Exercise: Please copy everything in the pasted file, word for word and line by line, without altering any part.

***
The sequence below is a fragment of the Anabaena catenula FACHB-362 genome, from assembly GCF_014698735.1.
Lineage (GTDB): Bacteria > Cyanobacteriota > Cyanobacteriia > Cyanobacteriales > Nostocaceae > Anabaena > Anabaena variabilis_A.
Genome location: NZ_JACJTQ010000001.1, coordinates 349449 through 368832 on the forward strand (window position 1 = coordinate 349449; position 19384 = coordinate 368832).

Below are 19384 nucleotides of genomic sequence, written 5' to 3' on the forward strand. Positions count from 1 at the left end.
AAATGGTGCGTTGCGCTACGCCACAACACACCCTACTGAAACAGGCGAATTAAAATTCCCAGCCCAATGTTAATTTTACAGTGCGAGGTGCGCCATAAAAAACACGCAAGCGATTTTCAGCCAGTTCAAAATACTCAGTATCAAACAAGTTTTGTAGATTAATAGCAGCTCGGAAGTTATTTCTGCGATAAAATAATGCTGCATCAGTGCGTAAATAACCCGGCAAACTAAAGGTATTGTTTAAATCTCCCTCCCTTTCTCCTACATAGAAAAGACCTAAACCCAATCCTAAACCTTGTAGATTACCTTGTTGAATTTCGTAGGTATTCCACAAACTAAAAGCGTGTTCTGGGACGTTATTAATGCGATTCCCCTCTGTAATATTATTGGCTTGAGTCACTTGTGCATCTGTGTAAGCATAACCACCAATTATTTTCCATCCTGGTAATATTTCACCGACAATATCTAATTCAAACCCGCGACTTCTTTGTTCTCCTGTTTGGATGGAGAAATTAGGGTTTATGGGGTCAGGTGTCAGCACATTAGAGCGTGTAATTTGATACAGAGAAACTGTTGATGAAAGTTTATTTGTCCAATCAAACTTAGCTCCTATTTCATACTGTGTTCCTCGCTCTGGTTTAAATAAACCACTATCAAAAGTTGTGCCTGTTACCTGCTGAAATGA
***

The sequence below is a fragment of the Anabaena catenula FACHB-362 genome, from assembly GCF_014698735.1.
Lineage (GTDB): Bacteria > Cyanobacteriota > Cyanobacteriia > Cyanobacteriales > Nostocaceae > Anabaena > Anabaena variabilis_A.
Genome location: NZ_JACJTQ010000001.1, coordinates 349449 through 368832 on the forward strand (window position 1 = coordinate 349449; position 19384 = coordinate 368832).

Below are 19384 nucleotides of genomic sequence, written 5' to 3' on the forward strand. Positions count from 1 at the left end.
AAATGGTGCGTTGCGCTACGCCACAACACACCCTACTGAAACAGGCGAATTAAAATTCCCAGCCCAATGTTAATTTTACAGTGCGAGGTGCGCCATAAAAAACACGCAAGCGATTTTCAGCCAGTTCAAAATACTCAGTATCAAACAAGTTTTGTAGATTAATAGCAGCTCGGAAGTTATTTCTGCGATAAAATAATGCTGCATCAGTGCGTAAATAACCCGGCAAACTAAAGGTATTGTTTAAATCTCCCTCCCTTTCTCCTACATAGAAAAGACCTAAACCCAATCCTAAACCTTGTAGATTACCTTGTTGAATTTCGTAGGTATTCCACAAACTAAAAGCGTGTTCTGGGACGTTATTAATGCGATTCCCCTCTGTAATATTATTGGCTTGAGTCACTTGTGCATCTGTGTAAGCATAACCACCAATTATTTTCCATCCTGGTAATATTTCACCGACAATATCTAATTCAAACCCGCGACTTCTTTGTTCTCCTGTTTGGATGGAGAAATTAGGGTTTATGGGGTCAGGTGTCAGCACATTAGAGCGTGTAATTTGATACAGAGAAACTGTTGATGAAAGTTTATTTGTCCAATCAAACTTAGCTCCTATTTCATACTGTGTTCCTCGCTCTGGTTTAAATAAACCACTATCAAAAGTTGTGCCTGTTACCTGCTGAAATGA